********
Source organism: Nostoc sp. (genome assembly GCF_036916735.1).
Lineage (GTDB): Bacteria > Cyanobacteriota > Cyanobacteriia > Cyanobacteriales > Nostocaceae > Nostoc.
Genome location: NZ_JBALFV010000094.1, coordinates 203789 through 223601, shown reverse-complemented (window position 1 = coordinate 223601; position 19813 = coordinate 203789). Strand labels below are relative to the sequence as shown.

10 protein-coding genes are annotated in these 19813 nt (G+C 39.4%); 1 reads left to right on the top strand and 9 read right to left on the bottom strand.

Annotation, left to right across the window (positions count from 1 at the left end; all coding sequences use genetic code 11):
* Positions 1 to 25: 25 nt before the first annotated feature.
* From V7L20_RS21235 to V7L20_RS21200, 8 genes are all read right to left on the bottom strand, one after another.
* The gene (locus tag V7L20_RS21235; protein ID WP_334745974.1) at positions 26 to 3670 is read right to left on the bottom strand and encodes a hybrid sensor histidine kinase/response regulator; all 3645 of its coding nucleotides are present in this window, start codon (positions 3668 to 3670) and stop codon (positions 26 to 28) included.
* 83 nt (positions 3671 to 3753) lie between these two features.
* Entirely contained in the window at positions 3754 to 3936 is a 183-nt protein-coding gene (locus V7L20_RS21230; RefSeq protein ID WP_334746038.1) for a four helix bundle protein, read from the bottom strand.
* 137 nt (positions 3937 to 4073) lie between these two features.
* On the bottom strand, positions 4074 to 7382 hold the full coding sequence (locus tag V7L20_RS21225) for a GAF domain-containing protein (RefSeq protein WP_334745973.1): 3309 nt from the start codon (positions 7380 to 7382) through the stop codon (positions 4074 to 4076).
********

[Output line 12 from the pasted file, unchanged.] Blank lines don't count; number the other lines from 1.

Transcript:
* On the bottom strand, positions 4074 to 7382 hold the full coding sequence (locus tag V7L20_RS21225) for a GAF domain-containing protein (RefSeq protein WP_334745973.1): 3309 nt from the start codon (positions 7380 to 7382) through the stop codon (positions 4074 to 4076).